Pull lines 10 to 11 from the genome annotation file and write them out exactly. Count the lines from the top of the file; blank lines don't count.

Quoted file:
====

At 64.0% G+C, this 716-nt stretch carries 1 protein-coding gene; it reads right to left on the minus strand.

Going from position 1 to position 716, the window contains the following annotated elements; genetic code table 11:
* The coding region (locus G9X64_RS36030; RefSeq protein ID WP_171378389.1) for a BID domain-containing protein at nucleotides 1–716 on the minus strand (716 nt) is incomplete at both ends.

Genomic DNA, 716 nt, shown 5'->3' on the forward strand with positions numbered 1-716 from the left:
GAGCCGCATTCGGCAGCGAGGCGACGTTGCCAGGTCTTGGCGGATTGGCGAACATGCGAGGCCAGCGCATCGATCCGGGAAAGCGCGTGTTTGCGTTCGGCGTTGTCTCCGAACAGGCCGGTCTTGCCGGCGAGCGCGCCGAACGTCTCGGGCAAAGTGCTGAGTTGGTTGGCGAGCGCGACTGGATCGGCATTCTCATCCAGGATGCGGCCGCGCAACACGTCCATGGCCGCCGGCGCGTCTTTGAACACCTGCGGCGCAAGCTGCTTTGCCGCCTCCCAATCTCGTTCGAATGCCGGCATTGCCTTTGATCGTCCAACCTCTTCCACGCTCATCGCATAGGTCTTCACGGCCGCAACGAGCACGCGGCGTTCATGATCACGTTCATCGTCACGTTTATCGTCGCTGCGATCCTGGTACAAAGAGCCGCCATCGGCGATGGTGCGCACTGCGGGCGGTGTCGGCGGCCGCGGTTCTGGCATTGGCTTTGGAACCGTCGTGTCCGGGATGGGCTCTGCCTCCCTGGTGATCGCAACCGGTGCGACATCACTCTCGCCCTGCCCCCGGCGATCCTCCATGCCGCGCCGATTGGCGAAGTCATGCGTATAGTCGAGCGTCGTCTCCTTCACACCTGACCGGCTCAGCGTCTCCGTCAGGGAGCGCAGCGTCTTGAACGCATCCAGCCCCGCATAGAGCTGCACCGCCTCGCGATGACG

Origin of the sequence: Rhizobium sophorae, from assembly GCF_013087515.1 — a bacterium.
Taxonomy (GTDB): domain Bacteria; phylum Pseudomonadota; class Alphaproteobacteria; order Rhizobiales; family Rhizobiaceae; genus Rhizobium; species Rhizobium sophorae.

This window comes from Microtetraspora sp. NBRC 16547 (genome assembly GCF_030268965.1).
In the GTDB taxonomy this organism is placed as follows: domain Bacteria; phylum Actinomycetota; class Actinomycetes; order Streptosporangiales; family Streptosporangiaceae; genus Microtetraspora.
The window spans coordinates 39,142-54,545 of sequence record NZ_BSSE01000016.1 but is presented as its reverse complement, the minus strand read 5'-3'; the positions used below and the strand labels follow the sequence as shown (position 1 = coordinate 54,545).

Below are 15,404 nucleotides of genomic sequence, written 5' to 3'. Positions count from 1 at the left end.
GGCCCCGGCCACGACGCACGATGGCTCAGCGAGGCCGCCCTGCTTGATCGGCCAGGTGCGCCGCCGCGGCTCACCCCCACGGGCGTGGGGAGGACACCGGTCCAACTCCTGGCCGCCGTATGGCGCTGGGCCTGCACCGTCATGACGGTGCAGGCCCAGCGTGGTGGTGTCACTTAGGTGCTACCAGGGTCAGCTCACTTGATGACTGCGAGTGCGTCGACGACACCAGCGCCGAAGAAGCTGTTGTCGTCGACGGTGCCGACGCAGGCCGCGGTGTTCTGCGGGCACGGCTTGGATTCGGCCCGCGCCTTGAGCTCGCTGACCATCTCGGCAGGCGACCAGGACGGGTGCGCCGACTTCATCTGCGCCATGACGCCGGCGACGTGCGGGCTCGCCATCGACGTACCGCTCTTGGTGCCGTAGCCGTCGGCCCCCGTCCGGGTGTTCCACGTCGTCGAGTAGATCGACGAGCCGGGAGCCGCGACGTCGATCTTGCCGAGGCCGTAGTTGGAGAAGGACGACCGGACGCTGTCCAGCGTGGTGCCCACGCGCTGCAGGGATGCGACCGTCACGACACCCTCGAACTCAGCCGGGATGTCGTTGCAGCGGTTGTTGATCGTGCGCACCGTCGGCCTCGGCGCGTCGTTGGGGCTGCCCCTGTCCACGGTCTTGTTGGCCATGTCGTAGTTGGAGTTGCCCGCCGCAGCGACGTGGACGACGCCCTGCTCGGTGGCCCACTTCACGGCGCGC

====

The window spans coordinates 39,142-54,545 of sequence record NZ_BSSE01000016.1 but is presented as its reverse complement, the minus strand read 5'-3'; the positions used below and the strand labels follow the sequence as shown (position 1 = coordinate 54,545).

Below are 15,404 nucleotides of genomic sequence, written 5' to 3'. Positions count from 1 at the left end.